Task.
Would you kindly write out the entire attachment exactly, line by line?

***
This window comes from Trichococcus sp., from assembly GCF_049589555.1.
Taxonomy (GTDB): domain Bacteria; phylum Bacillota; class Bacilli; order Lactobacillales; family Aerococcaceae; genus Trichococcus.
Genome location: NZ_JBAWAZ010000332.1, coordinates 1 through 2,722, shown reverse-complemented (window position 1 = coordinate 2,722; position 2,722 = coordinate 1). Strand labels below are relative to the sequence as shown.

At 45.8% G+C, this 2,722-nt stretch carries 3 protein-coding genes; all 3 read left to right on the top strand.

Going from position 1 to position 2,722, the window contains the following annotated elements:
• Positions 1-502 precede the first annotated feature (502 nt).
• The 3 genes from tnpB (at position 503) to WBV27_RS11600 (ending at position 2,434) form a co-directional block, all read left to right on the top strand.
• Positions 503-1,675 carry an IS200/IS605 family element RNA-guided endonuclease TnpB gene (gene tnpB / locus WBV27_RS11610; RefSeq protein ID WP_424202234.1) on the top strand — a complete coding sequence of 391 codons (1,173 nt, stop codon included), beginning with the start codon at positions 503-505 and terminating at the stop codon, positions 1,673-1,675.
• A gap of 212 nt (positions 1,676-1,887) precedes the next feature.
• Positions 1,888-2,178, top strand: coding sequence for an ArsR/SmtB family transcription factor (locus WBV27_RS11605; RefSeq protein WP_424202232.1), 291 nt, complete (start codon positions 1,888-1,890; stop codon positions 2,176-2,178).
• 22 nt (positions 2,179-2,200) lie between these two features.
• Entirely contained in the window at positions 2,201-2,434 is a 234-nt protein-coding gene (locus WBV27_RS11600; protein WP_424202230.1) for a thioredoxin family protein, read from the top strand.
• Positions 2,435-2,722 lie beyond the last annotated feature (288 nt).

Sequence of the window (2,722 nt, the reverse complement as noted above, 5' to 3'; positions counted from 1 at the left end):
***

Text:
This window comes from Trichococcus sp., from assembly GCF_049589555.1.
Taxonomy (GTDB): domain Bacteria; phylum Bacillota; class Bacilli; order Lactobacillales; family Aerococcaceae; genus Trichococcus.
Genome location: NZ_JBAWAZ010000332.1, coordinates 1 through 2,722, shown reverse-complemented (window position 1 = coordinate 2,722; position 2,722 = coordinate 1). Strand labels below are relative to the sequence as shown.

At 45.8% G+C, this 2,722-nt stretch carries 3 protein-coding genes; all 3 read left to right on the top strand.

Going from position 1 to position 2,722, the window contains the following annotated elements:
• Positions 1-502 precede the first annotated feature (502 nt).
• The 3 genes from tnpB (at position 503) to WBV27_RS11600 (ending at position 2,434) form a co-directional block, all read left to right on the top strand.
• Positions 503-1,675 carry an IS200/IS605 family element RNA-guided endonuclease TnpB gene (gene tnpB / locus WBV27_RS11610; RefSeq protein ID WP_424202234.1) on the top strand — a complete coding sequence of 391 codons (1,173 nt, stop codon included), beginning with the start codon at positions 503-505 and terminating at the stop codon, positions 1,673-1,675.
• A gap of 212 nt (positions 1,676-1,887) precedes the next feature.
• Positions 1,888-2,178, top strand: coding sequence for an ArsR/SmtB family transcription factor (locus WBV27_RS11605; RefSeq protein WP_424202232.1), 291 nt, complete (start codon positions 1,888-1,890; stop codon positions 2,176-2,178).
• 22 nt (positions 2,179-2,200) lie between these two features.
• Entirely contained in the window at positions 2,201-2,434 is a 234-nt protein-coding gene (locus WBV27_RS11600; protein WP_424202230.1) for a thioredoxin family protein, read from the top strand.
• Positions 2,435-2,722 lie beyond the last annotated feature (288 nt).

Sequence of the window (2,722 nt, the reverse complement as noted above, 5' to 3'; positions counted from 1 at the left end):